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The Belly of Paris

Émile Zola & Mark Kurlansky

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Description

Part of Emile Zola’s multigenerational Rougon-Macquart saga, The Belly of Paris is the story of Florent Quenu, a wrongly accused man who escapes imprisonment on Devil’s Island. Returning to his native Paris, Florent finds a city he barely recognizes, with its working classes displaced to make way for broad boulevards and bourgeois flats. Living with his brother’s family in the newly rebuilt Les Halles market, Florent is soon caught up in a dangerous maelstrom of food and politics. Amid intrigue among the market’s sellers–the fishmonger, the charcutière, the fruit girl, and the cheese vendor–and the glorious culinary bounty of their labors, we see the dramatic difference between “fat and thin” (the rich and the poor) and how the widening gulf between them strains a city to the breaking point.

Translated and with an Introduction by the celebrated historian and food writer Mark Kurlansky, The Belly of Paris offers fascinating perspectives on the French capital during the Second Empire–and, of course, tantalizing descriptions of its sumptuous repasts.

From the Trade Paperback edition.

Publishers Weekly Review

Dec 04, 1995 – The Belly of Paris is Les Halles centrales, the enormous (21-acre) market complex built by Baron Haussmann in the 1850s. Into it flowed great rivers of vegetables, cheeses, butter, fish and meats, and out of it sewers of blood and putrefaction. In this third volume of the Rougon-Macquart series, available in the U.S. for the first time, Zola describes both with typical hypnotic exhaustiveness. Escaping from undeserved exile on Devils Island, the starving quondam scholar Florent finds the markets occasionally seductive but more often repellent. From the moment he arrives, he is caught in what his friend the artist Claude Lantier (from La Confession de Claude) calls the Battle of the Fat and the Thin being waged between the well-fed, self-satisfied petty burghers and the hungry, envious lower classes. The Fat surround Florent--his half-brother, an unimaginative pork-butcher and his conventionally moral wife (the daughter of Antoine Macquart); the fishwives whom he monitors; local shopkeepers--and all look at him suspiciously for his failure to settle into a bourgeois existence. Not that the Thin--the neighborhood gossip, the markets' weekend revolutionaries--don't cause Florent just as much trouble. Neither bitter nor complacent, Florent is an irritation that the markets tacitly move to dislodge. One of Zola's own favorites, La Ventre de Paris is a brilliant exposition of one man's fragmentation and an often painful indictment of those who live innocent of infamy or praise.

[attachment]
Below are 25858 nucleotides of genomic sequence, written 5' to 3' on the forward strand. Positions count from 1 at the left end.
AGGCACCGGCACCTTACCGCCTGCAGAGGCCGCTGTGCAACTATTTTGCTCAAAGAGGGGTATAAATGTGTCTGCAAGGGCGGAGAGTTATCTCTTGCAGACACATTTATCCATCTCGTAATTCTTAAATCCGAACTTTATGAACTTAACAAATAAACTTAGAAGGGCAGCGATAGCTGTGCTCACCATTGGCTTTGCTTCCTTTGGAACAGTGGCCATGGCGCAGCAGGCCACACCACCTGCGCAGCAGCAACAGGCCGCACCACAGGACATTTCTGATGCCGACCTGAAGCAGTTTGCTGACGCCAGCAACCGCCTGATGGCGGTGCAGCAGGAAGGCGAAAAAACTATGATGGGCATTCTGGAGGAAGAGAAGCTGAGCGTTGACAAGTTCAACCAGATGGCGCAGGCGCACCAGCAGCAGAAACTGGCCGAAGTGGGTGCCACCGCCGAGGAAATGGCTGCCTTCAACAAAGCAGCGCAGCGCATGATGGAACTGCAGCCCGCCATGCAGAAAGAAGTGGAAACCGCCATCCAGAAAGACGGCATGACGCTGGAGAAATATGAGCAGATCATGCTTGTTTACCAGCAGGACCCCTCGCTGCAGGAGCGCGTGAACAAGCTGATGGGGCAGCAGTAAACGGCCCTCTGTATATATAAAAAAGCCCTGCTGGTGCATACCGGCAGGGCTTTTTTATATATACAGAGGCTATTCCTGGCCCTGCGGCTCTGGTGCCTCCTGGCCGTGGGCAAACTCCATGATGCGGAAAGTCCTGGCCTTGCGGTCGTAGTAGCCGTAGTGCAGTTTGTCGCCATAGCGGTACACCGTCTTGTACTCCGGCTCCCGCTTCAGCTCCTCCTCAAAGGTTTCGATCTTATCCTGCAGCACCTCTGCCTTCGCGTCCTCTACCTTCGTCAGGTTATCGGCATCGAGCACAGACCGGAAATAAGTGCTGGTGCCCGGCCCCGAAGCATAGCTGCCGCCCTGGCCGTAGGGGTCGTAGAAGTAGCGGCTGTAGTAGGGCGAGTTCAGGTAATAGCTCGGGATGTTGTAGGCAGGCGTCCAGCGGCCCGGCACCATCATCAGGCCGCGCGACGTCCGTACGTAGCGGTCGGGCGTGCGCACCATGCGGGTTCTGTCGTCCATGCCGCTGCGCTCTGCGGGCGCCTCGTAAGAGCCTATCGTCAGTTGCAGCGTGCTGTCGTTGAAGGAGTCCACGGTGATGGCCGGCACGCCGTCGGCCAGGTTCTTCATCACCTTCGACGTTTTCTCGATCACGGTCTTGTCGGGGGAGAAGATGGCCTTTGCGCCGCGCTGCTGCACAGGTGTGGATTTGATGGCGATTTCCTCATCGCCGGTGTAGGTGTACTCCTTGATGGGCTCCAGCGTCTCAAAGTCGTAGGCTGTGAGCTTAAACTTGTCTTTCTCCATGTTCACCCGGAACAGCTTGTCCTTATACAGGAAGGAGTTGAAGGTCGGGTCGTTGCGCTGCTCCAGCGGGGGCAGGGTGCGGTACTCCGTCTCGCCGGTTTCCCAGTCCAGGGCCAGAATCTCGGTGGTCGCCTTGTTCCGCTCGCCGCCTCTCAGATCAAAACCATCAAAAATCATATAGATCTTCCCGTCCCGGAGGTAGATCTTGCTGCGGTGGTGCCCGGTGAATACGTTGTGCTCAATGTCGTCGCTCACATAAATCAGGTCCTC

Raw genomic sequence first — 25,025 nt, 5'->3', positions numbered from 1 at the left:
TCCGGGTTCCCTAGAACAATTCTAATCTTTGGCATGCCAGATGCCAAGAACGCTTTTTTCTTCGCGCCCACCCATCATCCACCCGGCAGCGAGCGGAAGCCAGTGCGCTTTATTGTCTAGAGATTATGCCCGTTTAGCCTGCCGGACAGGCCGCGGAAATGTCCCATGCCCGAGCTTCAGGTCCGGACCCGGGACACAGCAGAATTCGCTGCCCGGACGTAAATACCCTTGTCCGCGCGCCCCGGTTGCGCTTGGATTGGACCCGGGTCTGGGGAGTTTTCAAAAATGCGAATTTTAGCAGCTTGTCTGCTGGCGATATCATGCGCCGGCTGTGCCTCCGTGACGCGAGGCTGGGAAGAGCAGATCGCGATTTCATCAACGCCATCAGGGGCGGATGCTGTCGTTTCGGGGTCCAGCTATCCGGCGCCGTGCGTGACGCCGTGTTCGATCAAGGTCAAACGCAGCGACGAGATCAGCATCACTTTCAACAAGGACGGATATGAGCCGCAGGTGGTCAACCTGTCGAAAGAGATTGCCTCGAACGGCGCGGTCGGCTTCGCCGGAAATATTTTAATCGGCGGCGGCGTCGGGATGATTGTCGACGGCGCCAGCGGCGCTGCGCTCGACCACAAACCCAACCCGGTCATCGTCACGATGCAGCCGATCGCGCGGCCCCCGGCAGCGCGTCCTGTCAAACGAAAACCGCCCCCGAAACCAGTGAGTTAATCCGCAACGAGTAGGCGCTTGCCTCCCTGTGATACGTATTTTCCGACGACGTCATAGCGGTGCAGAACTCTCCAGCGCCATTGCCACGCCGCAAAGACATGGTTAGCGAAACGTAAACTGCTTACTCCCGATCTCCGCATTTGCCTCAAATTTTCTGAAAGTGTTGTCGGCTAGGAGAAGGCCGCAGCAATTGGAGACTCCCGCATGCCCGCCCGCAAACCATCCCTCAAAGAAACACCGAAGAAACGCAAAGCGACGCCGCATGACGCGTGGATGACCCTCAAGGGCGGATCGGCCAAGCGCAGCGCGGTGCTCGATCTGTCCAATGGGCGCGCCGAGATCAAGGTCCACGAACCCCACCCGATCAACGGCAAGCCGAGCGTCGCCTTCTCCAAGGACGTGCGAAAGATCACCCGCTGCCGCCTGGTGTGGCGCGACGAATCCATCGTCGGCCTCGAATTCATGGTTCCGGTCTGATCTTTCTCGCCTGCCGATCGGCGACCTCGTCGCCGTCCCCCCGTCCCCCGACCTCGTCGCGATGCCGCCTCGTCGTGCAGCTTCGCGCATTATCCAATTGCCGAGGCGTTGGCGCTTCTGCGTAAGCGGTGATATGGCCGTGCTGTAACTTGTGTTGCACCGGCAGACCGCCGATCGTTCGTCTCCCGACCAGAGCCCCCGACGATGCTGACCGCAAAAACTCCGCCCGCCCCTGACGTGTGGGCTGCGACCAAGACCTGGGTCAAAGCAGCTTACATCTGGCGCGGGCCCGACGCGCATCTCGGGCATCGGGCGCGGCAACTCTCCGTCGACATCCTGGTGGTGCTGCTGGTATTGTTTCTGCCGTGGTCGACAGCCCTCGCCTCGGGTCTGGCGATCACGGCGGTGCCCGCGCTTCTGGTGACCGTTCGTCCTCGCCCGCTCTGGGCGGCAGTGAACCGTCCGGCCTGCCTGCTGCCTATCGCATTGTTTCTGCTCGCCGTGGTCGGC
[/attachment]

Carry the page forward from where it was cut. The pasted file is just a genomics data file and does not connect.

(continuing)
The Belly of Paris
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  • $11.99
  • Available on iPhone, iPad, iPod touch, and Mac.
  • Category: Classics
  • Published: May 12, 2009
  • Publisher: Random House Publishing Group
  • Seller: Random House, LLC
  • Print Length: 368 Pages
  • Language: English
  • Requirements: To view this book, you must have an iOS device with iBooks 1.3.1 or later and iOS 4.3.3 or later, or a Mac with iBooks 1.0 or later and OS X 10.9 or later.

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